Nitish Kumar
Guru Prakash
8 Defining Features of Nitish Kumar You Cannot Miss

Appeasement, near authoritarian leadership style and other reasons why you must be wary of Nitish Kumar.

With the national attention being focused on the upcoming assembly polls of Bihar, once again it is heartening to see the political executives in a full-throttle action mode. Rhetoric, value-loaded diatribe and personal attacks are determined to set the electoral narrative of the Indian autumn. This piece is just a modest attempt to deconstruct the hugely contradictory personality of Nitish Kumar, who was once hailed as a ‘Vikas-Purush’, and is now playing ball in the arms of Lalu Prasad Yadav (the man who single-handedly brought infamy to Bihar). Not many will dispute when I state a fact that, Bihar as a state lost an entire generation under the whimsical Jungleraj of Lalu Prasad Yadav.

Now with this strange bonhomie, it has becomes imperative for the civil society to analyze the attribute of the leader being pitched as a secular Samaritan willing to roadblock the path of development and economic growth in the eastern corridor.

1. Caste Categorization for Electoral Consolidation

The most infamous decision of Nitish Kumar in his first tenure as the Chief-Minister was the categorization and sub-categorization of Scheduled Castes into Dalit and Maha-Dalit and Other Backward Classes further into Most Backward Castes and Extremely Backward Castes. This was done purely on the behest of cultivating political dividends. It brought legitimacy to the phenomena of exploitation of social cleavages already dominant in the rural set-up and semi-political discourses.

2. Established Anti-Dalit Credentials

Identity-related violence has seen an upsurge during the second tenure of Nitish Kumar. The most obvious implication of caste-categorization was felt in the rural hinterland of the state. Paswans, a huge section of the Scheduled Caste was singled out and excluded from the benefits availed by the other castes falling under the same constitutional category. The sole reason behind keeping Paswans out of this was Nitish’s personal animosity with Ram Vilas Paswan, who apparently did not let him become the Chief-Minister of the state in the elections of 2005. This reflects his arrogance and to what extreme he can go to satisfy his personal ego. Paswans with or without Ram Vilas Paswan have decided to be with the BJP and teach Nitish a lesson in the legislative assembly polls.

3. Unceremonious Removal of Jitan Ram Manjhi

You may say that this is an extension of the earlier pointer, but the act displays his feudal mindset. His attempt to salvage the loss in general election went futile after his handpicked successor disobeyed him and wanted to work independently. The way Nitish treated the office of Chief-Minister is another example of his tremendous arrogance. Nitish was simply expecting Manjhi to keep the chair warm until he pleases to resume the office. Though many political commentators including myself took the succession of Manjhi on its face value as a strategic masterstroke, but the camaraderie exploded once Manjhi continued at the helm.

4. Unconstitutional Appeasement of Minorities

This again is a remarkable feature of Nitish’s personality that largely went unnoticed by the mainstream media during the last decade of his rule. Sops were doled in the name of minority institutions apart from the belligerent attempts to sport skullcaps at the much-celebrated Iftar in the Chief-Minister’s residence financed by the state treasury.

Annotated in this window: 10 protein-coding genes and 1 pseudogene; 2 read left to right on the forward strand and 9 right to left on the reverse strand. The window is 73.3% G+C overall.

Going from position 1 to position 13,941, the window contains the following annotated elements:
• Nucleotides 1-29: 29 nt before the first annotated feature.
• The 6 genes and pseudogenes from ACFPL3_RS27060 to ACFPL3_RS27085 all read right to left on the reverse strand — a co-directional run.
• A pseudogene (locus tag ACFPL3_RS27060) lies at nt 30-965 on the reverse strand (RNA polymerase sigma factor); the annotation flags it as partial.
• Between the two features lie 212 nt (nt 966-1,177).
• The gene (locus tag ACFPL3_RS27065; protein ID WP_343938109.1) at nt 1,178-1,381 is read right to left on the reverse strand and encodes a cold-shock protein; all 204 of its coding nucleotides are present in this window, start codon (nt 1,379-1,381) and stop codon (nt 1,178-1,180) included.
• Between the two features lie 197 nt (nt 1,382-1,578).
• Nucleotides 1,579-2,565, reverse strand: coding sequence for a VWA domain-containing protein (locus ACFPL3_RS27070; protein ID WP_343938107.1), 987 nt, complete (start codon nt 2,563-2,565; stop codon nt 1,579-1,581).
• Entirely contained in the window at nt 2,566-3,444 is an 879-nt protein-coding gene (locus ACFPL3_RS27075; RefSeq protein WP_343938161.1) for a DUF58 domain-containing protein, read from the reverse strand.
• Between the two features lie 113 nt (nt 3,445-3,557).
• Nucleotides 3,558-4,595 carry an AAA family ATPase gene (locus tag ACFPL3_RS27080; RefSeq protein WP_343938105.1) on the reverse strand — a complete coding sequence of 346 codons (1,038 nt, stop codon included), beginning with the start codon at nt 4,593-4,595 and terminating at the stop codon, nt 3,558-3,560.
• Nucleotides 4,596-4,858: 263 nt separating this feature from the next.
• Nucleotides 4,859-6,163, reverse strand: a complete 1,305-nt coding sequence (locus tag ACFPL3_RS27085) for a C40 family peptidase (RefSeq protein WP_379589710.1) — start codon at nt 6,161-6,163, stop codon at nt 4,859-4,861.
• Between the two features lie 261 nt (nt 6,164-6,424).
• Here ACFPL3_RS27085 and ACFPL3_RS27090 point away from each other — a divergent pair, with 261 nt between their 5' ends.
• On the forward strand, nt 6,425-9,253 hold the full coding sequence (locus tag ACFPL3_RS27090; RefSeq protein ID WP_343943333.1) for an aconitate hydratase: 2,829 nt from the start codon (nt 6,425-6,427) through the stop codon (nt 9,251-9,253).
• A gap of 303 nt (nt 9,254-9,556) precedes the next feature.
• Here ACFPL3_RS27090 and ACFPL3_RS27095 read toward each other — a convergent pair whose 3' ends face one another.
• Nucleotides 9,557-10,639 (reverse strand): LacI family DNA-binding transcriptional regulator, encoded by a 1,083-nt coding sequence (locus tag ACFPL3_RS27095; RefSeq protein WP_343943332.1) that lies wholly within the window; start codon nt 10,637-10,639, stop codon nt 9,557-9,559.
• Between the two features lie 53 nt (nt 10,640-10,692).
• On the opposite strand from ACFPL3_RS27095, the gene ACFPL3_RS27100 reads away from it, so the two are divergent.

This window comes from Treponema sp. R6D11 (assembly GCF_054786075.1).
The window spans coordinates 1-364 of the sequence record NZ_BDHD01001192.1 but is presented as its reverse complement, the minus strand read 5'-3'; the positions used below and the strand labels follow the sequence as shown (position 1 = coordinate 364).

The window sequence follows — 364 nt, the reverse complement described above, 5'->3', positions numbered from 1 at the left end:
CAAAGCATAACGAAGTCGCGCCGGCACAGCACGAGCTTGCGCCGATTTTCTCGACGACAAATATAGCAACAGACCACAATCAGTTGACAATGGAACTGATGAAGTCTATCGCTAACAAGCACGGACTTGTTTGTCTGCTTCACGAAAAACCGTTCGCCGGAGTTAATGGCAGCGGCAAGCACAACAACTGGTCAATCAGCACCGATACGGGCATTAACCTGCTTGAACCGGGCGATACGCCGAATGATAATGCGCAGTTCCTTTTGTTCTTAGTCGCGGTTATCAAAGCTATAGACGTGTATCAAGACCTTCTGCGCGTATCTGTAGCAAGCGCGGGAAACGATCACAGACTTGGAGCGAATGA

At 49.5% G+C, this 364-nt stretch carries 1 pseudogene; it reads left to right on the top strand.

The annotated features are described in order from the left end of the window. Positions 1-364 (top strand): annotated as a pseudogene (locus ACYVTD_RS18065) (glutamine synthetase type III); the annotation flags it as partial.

5. Fear of Electoral Battle

This goes as a public knowledge in Bihar. Having lost many electoral battles on the ground, Nitish is privy of his field prowess. Declaring that he will not be contesting polls this year further emboldens this belief. He has publicly made this announcement citing that it may concentrate his attention on a single seat instead of diversifying to the length and breadth of the state. Not reading much into this declaration, it is a straightforward admission of his impervious nature with direct electoral battles.

6. Lust for Power

The crass, opportunistic alliance with his onetime bête-noire Lalu Prasad Yadav speaks volumes on this pointer. Nitish, who emerged victorious after fifteen years of Lalu regime, was broadly given the mandate through repeatedly raking the ghosts of Jungle Raj. His eternal interest in occupying the Prime Minister’s office too waned in 2014; it was this interest that drove him towards sabotaging the interest and future of his regional political outfit Janta Dal (United).

7. Highly Individualistic Leadership

Nitish’s highly individualistic and self-centered leadership has resulted in complete absence of any second rung leadership in the party. His antagonism for dissent has proved lethal for internal democracy within the party. He claims to be a democrat with no familial interests in politics. Nurturing leaders such as Anant Singh with unquestionable criminal antecedents has been a regular affair in the provincial party.  

8. Egoistic and Arrogance Personified

The moment Nitish returned the amount given for resettlement and rehabilitation by the Gujarat Government for the victims of Kosi flood, his ego and arrogance came to define his political existence. Furthermore, the cancellation of dinner for legislators only because of publication of one his photograph with the then Chief Minister of Gujarat Sh. Narendra Modi deeply reflected his dictatorial approach in politics.

The idea behind this piece is to clear the air on the supposed unblemished image of Nitish Kumar. The portrayal of clean politics and his projection as a man of development is a camouflage of the highest order. No public representative in a democracy should be impervious to public scrutiny.